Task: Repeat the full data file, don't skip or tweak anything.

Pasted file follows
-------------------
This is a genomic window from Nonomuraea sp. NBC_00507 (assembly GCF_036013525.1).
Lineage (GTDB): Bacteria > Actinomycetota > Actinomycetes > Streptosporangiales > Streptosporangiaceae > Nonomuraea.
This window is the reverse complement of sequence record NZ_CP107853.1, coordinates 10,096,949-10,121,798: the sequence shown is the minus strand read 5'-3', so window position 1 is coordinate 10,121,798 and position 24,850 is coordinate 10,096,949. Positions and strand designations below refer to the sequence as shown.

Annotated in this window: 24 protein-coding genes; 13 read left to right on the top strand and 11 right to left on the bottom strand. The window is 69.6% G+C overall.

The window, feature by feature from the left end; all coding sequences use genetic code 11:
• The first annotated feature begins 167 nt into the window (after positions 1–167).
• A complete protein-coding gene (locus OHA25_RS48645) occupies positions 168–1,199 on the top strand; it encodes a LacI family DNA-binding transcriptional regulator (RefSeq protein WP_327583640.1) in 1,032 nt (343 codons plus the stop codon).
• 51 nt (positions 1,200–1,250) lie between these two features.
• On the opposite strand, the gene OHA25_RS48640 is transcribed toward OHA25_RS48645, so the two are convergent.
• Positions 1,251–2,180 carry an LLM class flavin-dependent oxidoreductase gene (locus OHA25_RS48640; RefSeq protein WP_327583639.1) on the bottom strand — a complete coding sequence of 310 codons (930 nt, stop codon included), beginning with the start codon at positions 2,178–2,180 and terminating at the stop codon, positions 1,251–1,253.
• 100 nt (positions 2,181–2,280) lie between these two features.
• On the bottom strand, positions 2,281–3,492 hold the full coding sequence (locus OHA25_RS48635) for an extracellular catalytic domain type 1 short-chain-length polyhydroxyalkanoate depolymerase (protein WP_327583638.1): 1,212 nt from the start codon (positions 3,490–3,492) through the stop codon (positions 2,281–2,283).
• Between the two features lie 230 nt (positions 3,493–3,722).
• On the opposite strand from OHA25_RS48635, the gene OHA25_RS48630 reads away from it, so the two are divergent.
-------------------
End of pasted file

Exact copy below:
This is a genomic window from Nonomuraea sp. NBC_00507 (assembly GCF_036013525.1).
Lineage (GTDB): Bacteria > Actinomycetota > Actinomycetes > Streptosporangiales > Streptosporangiaceae > Nonomuraea.
This window is the reverse complement of sequence record NZ_CP107853.1, coordinates 10,096,949-10,121,798: the sequence shown is the minus strand read 5'-3', so window position 1 is coordinate 10,121,798 and position 24,850 is coordinate 10,096,949. Positions and strand designations below refer to the sequence as shown.

Annotated in this window: 24 protein-coding genes; 13 read left to right on the top strand and 11 right to left on the bottom strand. The window is 69.6% G+C overall.

The window, feature by feature from the left end; all coding sequences use genetic code 11:
• The first annotated feature begins 167 nt into the window (after positions 1–167).
• A complete protein-coding gene (locus OHA25_RS48645) occupies positions 168–1,199 on the top strand; it encodes a LacI family DNA-binding transcriptional regulator (RefSeq protein WP_327583640.1) in 1,032 nt (343 codons plus the stop codon).
• 51 nt (positions 1,200–1,250) lie between these two features.
• On the opposite strand, the gene OHA25_RS48640 is transcribed toward OHA25_RS48645, so the two are convergent.
• Positions 1,251–2,180 carry an LLM class flavin-dependent oxidoreductase gene (locus OHA25_RS48640; RefSeq protein WP_327583639.1) on the bottom strand — a complete coding sequence of 310 codons (930 nt, stop codon included), beginning with the start codon at positions 2,178–2,180 and terminating at the stop codon, positions 1,251–1,253.
• 100 nt (positions 2,181–2,280) lie between these two features.
• On the bottom strand, positions 2,281–3,492 hold the full coding sequence (locus OHA25_RS48635) for an extracellular catalytic domain type 1 short-chain-length polyhydroxyalkanoate depolymerase (protein WP_327583638.1): 1,212 nt from the start codon (positions 3,490–3,492) through the stop codon (positions 2,281–2,283).
• Between the two features lie 230 nt (positions 3,493–3,722).
• On the opposite strand from OHA25_RS48635, the gene OHA25_RS48630 reads away from it, so the two are divergent.